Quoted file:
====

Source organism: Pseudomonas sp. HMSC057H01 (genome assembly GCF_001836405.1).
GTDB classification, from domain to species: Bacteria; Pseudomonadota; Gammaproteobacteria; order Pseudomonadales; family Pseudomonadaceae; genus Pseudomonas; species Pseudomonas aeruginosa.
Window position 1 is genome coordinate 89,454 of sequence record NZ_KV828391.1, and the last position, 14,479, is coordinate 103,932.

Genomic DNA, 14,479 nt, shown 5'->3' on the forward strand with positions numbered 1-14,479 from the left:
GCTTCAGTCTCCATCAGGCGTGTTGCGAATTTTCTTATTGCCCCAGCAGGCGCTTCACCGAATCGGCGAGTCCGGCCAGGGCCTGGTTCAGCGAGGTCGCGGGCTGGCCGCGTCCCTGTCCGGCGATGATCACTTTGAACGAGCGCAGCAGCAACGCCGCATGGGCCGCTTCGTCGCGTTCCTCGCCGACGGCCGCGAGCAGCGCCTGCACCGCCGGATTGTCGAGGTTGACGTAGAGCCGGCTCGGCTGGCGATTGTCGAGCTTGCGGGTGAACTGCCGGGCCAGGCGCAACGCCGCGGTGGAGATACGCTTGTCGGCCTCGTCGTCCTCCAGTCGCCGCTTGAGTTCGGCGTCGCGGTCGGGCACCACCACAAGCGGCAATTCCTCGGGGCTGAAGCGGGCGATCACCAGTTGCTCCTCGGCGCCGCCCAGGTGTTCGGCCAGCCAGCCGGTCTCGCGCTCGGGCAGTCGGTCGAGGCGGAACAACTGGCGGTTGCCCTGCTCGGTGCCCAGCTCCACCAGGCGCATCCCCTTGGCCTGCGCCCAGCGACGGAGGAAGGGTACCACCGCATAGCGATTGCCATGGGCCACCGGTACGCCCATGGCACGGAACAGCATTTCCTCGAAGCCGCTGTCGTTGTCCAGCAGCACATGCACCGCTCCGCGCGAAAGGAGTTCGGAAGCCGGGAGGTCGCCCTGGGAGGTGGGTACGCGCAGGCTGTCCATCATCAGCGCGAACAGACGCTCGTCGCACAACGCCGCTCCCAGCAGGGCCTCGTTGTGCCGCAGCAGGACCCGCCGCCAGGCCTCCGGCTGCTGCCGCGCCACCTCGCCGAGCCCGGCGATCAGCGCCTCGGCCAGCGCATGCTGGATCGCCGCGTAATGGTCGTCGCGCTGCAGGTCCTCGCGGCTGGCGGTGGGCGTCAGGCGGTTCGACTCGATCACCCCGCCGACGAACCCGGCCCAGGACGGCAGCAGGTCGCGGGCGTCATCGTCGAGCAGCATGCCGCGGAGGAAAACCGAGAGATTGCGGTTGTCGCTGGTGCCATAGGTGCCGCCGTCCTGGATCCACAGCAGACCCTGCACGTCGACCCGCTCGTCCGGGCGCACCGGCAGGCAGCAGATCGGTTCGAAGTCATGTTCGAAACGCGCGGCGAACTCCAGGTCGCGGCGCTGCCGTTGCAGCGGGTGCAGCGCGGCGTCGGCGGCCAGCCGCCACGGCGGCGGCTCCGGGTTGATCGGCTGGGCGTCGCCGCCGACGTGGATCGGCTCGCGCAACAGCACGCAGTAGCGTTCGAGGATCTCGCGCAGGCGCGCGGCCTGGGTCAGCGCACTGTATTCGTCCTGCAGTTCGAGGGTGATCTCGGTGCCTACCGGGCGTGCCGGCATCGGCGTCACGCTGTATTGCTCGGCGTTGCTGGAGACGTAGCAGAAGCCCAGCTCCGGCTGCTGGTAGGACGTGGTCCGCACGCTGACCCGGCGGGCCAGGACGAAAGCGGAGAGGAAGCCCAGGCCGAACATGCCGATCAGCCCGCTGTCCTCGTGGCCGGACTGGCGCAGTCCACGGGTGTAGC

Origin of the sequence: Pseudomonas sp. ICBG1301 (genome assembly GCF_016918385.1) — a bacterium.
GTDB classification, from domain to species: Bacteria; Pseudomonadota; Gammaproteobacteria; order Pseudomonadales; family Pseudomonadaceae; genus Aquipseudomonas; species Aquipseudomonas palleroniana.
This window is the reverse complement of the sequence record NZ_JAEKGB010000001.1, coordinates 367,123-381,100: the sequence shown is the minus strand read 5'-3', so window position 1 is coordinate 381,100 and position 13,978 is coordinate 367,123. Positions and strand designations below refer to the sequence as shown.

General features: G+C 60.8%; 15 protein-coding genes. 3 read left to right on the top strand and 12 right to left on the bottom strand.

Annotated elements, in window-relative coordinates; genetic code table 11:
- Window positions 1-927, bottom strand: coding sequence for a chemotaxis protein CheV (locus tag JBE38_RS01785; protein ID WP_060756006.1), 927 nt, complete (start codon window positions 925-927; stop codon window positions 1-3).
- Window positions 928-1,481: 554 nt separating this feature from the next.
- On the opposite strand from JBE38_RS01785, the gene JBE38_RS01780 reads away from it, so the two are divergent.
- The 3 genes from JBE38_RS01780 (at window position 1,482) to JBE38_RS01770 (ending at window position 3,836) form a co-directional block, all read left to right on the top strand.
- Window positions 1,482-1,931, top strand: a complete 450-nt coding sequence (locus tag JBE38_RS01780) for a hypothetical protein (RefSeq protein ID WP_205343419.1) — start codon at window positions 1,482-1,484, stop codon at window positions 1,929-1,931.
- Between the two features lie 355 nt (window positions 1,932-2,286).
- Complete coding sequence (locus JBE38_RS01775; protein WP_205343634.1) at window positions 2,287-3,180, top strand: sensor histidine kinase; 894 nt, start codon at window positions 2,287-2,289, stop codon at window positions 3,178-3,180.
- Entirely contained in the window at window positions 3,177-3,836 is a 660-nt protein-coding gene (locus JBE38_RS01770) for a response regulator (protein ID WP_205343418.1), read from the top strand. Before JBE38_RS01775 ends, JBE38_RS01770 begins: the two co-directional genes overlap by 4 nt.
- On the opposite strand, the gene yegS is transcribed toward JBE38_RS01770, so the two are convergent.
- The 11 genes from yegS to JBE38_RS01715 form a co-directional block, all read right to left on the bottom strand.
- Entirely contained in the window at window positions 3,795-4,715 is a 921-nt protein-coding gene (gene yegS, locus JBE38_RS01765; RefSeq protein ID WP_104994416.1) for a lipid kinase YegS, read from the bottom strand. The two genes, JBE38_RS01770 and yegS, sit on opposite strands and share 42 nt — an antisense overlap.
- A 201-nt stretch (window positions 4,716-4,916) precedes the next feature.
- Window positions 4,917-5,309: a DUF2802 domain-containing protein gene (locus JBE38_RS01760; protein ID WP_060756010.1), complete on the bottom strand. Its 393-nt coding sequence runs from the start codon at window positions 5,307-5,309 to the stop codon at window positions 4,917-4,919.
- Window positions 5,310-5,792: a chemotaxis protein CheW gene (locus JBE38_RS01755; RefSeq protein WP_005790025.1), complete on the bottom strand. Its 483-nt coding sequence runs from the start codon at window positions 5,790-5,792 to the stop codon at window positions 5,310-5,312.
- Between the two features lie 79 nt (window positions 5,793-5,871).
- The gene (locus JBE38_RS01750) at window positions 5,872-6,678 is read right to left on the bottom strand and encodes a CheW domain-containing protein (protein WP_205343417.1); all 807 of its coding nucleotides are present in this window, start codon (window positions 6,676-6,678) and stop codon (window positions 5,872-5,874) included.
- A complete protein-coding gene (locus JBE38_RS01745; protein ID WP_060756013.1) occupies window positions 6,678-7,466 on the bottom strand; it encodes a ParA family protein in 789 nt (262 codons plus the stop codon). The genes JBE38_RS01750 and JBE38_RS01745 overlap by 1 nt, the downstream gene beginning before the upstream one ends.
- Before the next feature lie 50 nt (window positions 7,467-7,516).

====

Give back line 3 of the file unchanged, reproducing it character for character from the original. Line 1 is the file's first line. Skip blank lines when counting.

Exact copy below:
Window position 1 is genome coordinate 89,454 of sequence record NZ_KV828391.1, and the last position, 14,479, is coordinate 103,932.